New Precision Weapon Could Devastate Israel
Iran is continuing to provide high-quality weapons to Hezbollah, including one that could give the terror organization the ability to target civilians in cities and towns across Israel, according to a recent threat assessment by the Israel Defense Forces (IDF). Of particular concern are so-called conversion kits that turn inaccurate rockets into Precision Guided Missiles (PGMs).
PGMs are projectiles with advanced navigation systems that enable them to strike targets with an accuracy of a few meters. They give Hezbollah the ability to target Israeli civilians across Israel, as well as military bases, infrastructure facilities, government buildings, and even Israel’s nuclear research facility at Dimona.
Until now, the Israeli Air Force’s pinpoint airstrikes have been largely successful in preventing Iran from smuggling ready-to-use PGMs to Hezbollah. Now Tehran is sending PGM parts to Hezbollah to assemble in manufacturing and conversion factories in Lebanon. Missile components are being transferred from Iran to Lebanon by land (via Syria), by air (using civilian flights to Beirut International Airport), and by sea (via the Port of Beirut).
Several Hezbollah PGM manufacturing sites are located in civilian neighborhoods in the heart of Beirut, according to the IDF. An underground PGM manufacturing site in the Laylaki district lies underneath a seven-story residential building, home to more than 70 families, and is also near a medical center and a church.
Another underground PGM manufacturing site in the Chouaifet neighborhood is underneath a five-story residential building, home to approximately 50 families. A third site in the Janah district is next door to a gas station.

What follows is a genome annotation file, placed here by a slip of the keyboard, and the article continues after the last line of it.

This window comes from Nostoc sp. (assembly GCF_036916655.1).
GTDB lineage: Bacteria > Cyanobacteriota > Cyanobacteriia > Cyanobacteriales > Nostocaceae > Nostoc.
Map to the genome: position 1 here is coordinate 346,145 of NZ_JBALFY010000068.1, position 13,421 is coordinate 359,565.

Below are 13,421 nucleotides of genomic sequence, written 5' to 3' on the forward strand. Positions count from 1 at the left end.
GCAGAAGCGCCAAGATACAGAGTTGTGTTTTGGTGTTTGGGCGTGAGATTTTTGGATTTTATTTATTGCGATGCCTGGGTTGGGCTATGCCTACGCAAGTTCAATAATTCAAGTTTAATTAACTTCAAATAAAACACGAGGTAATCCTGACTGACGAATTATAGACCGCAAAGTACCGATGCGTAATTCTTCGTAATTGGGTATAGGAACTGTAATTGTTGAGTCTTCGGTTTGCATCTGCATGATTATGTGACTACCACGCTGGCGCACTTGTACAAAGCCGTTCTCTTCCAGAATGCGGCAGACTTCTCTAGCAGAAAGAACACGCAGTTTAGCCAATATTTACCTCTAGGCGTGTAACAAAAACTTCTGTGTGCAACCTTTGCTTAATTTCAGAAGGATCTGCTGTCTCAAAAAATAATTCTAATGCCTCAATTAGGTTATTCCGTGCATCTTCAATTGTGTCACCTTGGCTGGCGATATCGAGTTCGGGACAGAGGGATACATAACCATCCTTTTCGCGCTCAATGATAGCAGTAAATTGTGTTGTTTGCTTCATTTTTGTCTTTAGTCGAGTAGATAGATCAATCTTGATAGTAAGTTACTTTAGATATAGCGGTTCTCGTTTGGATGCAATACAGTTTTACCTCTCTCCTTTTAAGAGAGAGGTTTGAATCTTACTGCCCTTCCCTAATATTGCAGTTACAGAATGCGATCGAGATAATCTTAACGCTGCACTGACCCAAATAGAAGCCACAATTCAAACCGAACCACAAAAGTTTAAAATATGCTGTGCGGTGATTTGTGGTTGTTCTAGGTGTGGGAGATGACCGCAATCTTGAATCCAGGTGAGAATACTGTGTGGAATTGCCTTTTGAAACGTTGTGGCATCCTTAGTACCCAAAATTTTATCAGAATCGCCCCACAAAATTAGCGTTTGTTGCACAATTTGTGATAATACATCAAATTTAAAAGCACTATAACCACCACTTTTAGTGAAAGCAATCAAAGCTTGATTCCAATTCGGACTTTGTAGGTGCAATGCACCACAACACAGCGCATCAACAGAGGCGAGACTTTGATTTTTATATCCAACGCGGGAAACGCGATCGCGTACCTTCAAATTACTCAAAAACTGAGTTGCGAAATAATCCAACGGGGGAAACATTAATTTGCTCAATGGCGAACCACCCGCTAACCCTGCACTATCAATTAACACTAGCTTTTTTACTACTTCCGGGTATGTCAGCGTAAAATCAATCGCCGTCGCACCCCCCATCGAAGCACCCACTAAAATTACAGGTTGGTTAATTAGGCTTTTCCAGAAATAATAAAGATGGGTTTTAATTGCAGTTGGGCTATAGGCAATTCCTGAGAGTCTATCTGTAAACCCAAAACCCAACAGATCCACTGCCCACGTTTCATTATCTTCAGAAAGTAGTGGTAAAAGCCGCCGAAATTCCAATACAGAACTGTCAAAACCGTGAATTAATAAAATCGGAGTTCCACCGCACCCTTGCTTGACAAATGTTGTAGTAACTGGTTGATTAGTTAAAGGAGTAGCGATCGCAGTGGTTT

“These PGM manufacturing sites, deliberately placed in the heart of populated areas in Beirut, put the lives of Lebanese civilians at risk,” said the IDF. “Hezbollah’s strategy to hide weapons and operate from civilian neighborhoods stems from its intentions to draw the IDF to target these civilian areas in times of escalation. If Hezbollah were to target Israeli civilians from these sites, the IDF would have no choice but to react—potentially placing Lebanese civilians in harm’s way—causing international outrage toward the IDF.”
Hezbollah reportedly has between 120,000 and 140,000 short-range missiles, according to the IDF, as well as several thousand medium-range and several hundred long-range missiles. It is thought to possess only “a few dozen” PGMs. The IDF is concerned that Hezbollah is trying to acquire a much larger arsenal of such weapons to use in a future war.
Some Israeli officials are urging the government to establish a PGM red line—a maximum number of precision projectiles—that if crossed, would trigger an Israeli preventative strike to neutralize the threat. Others warn that such a strike would almost certainly spark a wider war.
Lt. Col. Eran Niv, head of the IDF’s Warfare Methods and Innovation Division, stressed the urgency of the PGM threat. “If Hezbollah crosses a quantitative or qualitative threshold for precision weapons, we will have to act against it,” he said. “This is a serious decision, but one from which we cannot run away.”
He concluded, “Beyond Iran’s nuclear program, this is the greatest threat to Israel today. This is the event, with a capital T. It is the focus of situational assessments. It is the scenario in training exercises. Everything is geared in that direction, but so is the response. In the meantime, we are trying to act in other creative ways, which won’t allow [Hezbollah] to get there.”